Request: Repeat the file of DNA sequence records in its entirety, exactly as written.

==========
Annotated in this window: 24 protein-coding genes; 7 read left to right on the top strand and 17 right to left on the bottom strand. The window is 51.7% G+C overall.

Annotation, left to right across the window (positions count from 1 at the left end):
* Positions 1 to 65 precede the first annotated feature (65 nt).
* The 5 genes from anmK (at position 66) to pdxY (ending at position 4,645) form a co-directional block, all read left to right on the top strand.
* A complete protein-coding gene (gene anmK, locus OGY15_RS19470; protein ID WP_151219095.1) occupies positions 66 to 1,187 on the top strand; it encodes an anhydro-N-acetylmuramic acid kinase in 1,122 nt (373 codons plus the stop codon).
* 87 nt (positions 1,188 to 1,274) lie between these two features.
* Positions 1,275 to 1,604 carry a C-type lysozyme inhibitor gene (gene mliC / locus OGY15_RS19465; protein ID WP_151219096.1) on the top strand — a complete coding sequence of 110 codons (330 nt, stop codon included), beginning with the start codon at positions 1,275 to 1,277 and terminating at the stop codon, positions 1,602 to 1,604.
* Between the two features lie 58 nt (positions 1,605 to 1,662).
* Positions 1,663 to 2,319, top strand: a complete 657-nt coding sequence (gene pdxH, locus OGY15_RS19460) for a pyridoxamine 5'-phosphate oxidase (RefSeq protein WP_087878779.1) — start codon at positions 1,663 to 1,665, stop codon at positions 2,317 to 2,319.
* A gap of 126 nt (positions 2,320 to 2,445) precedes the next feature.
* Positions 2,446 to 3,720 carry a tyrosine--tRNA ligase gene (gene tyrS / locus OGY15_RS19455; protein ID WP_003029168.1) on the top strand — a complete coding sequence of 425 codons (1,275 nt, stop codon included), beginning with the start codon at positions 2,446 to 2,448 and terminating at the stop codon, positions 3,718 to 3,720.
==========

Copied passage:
Annotated in this window: 24 protein-coding genes; 7 read left to right on the top strand and 17 right to left on the bottom strand. The window is 51.7% G+C overall.

Annotation, left to right across the window (positions count from 1 at the left end):
* Positions 1 to 65 precede the first annotated feature (65 nt).
* The 5 genes from anmK (at position 66) to pdxY (ending at position 4,645) form a co-directional block, all read left to right on the top strand.
* A complete protein-coding gene (gene anmK, locus OGY15_RS19470; protein ID WP_151219095.1) occupies positions 66 to 1,187 on the top strand; it encodes an anhydro-N-acetylmuramic acid kinase in 1,122 nt (373 codons plus the stop codon).
* 87 nt (positions 1,188 to 1,274) lie between these two features.
* Positions 1,275 to 1,604 carry a C-type lysozyme inhibitor gene (gene mliC / locus OGY15_RS19465; protein ID WP_151219096.1) on the top strand — a complete coding sequence of 110 codons (330 nt, stop codon included), beginning with the start codon at positions 1,275 to 1,277 and terminating at the stop codon, positions 1,602 to 1,604.
* Between the two features lie 58 nt (positions 1,605 to 1,662).
* Positions 1,663 to 2,319, top strand: a complete 657-nt coding sequence (gene pdxH, locus OGY15_RS19460) for a pyridoxamine 5'-phosphate oxidase (RefSeq protein WP_087878779.1) — start codon at positions 1,663 to 1,665, stop codon at positions 2,317 to 2,319.
* A gap of 126 nt (positions 2,320 to 2,445) precedes the next feature.
* Positions 2,446 to 3,720 carry a tyrosine--tRNA ligase gene (gene tyrS / locus OGY15_RS19455; protein ID WP_003029168.1) on the top strand — a complete coding sequence of 425 codons (1,275 nt, stop codon included), beginning with the start codon at positions 2,446 to 2,448 and terminating at the stop codon, positions 3,718 to 3,720.